Italy Crypto: ‘The Bomber’ Bankrupted, Senate Moves to Define Blockchain
News of fresh cryptoverse developments in Italy are starting to make the rounds in the West. An Italian bankruptcy court has found Francesco Firano, a.k.a. “The Bomber,” as responsible for the loss of 17 million NANO from the now defunct BitGrail crypto exchange. And the nation’s senate has angled toward definitive legal definitions of blockchain and smart contracts.
Subscribe to the Bitsonline YouTube channel for great videos featuring industry insiders & experts
Bomber Down in Italian Bankruptcy Ruling
In news that’s just hit the anglophone world, the Bankruptcy Division of the Court of Florence ruled one week ago that former BitGrail operator Francesco Firano, or The Bomber, was liable for conduct that led to the disappearance of 17 million NANO from the exchange between 2017 and 2018.
In their ruling first published Jan. 21st, the court formally found BitGrail insolvent and declared Firano bankrupt, paving the way for creditors affected by the lost funds to file claims for assets that have been seized by the case’s special administrator.
“In this case, the Company is clearly insolvent, since it is unable to return an equal number of cryptocurrencies of the same kind to its users, following the hacking of Nano on the platform,” the court said.
“The bankruptcy petition is therefore granted.”
While Firano had maintained all along that a hack was responsible for the lost NANO, the court also found that BitGrail’s faulty node infrastructure had allowed traders to make multiple identical withdrawals from the exchange’s NANO cold wallet in 2017.
And while Firano finally alleged publicly that a hack had occurred in Feb. 2018, the court found that millions of NANO had been moved off the exchange via the multiple withdrawals fault at different points in 2017.
Now, creditors will have a chance to file claims with the appointed Receiver, or custodian, any time within 30 days of the case’s next hearing, May 21st, 2019.
The development comes after the Nano Foundation matched victims’ contributions to the bankruptcy petition’s legal fund by up to $1 million USD last spring.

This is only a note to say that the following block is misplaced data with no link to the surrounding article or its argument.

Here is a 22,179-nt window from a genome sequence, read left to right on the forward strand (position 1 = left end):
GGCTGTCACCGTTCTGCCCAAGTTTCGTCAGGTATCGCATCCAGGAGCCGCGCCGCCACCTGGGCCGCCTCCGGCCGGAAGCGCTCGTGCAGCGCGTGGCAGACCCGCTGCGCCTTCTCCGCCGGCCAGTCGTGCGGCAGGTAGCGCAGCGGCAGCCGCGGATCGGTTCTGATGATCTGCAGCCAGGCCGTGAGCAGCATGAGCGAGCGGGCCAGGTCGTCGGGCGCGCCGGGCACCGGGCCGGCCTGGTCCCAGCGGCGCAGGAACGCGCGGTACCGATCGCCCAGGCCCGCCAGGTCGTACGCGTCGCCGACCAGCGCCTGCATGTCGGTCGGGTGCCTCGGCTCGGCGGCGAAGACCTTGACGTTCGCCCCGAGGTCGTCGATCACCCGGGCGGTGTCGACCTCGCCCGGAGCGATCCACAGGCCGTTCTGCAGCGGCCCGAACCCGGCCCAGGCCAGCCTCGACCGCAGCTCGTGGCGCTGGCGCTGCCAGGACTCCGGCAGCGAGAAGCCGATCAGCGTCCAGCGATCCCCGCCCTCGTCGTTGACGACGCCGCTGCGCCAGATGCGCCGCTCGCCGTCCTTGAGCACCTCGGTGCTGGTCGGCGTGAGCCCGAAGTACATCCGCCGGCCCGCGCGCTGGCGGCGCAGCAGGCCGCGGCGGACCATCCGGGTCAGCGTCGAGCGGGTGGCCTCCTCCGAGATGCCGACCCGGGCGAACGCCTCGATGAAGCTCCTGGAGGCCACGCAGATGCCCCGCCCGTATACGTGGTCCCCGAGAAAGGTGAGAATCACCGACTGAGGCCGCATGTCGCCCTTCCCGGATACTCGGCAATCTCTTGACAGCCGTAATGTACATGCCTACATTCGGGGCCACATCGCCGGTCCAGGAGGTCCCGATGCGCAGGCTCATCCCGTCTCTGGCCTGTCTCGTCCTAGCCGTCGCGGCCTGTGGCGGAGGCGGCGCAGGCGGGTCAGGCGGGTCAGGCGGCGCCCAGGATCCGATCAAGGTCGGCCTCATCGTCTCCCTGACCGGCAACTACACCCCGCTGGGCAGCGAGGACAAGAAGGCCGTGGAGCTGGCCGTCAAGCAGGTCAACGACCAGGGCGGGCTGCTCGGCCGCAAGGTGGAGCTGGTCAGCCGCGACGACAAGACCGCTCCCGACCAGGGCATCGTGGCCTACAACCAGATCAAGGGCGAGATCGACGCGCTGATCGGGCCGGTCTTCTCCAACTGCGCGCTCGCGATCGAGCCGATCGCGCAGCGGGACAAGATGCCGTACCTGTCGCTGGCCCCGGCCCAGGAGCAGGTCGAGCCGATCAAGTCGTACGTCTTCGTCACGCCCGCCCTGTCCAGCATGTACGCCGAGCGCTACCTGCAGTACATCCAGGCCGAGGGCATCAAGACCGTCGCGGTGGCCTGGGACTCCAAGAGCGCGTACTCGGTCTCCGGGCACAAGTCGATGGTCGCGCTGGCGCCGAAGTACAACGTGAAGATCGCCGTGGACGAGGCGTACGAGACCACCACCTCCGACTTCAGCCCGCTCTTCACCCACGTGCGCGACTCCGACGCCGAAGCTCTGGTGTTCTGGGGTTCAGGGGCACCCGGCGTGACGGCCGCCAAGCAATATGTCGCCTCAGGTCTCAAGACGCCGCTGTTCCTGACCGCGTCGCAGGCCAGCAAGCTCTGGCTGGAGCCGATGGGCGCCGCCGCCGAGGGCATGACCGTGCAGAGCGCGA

In a Jan. 28th message to the public BitGrail Victims group on Telegram, The Bomber acknowledged the bankruptcy proceedings:
“It was never my intention to go against users. Many of you write to me in private and within the limits of the possibilities I have always tried to keep you updated. What I did is try to avoid bankruptcy that brings benefits only and exclusively to technicians and advocates. I would not be surprised if in [the] future the seized funds are only sufficient to repay legal expenses.”
In a later message to that same chat, Firano noted that beyond the bankruptcy case he hadn’t received any notifications of criminal proceedings against him to date.
What’s in a Blockchain: Italy Moves to Define Terms
As domestic policymakers around the world are scrambling to set out formalized legal definitions for rising blockchain jargon, Italy’s senate, known in country as the Senato della Repubblica, has thrown its hat into the ring.
That’s because the institution published an amendment proposal last week that would define distributed ledgers and smart contracts and would lead to a formal legal basis for blockchain timestamping in the country’s legal system.
While the amendment is small in scope, it echoes the international legislative efforts to grasp blockchain and crypto as of late. For example, in America two members of the bipartisan Congressional Blockchain Caucus have introduced H.R.528, which would similarly define blockchain and other related terms within U.S. law.
As for Italy, their senate’s actions come after Italian officials joined officials from seven other European Union nations last month to make a de facto Southern European blockchain bloc.
“We strongly believe that the use of such a technology may lead to more cooperation in the Mediterranean basin,” the officials said in a joint statement.
What’s your take? Will Italy become a leader in crypto and blockchain in Europe? Let us know in the comments section below.
Images via Pixabay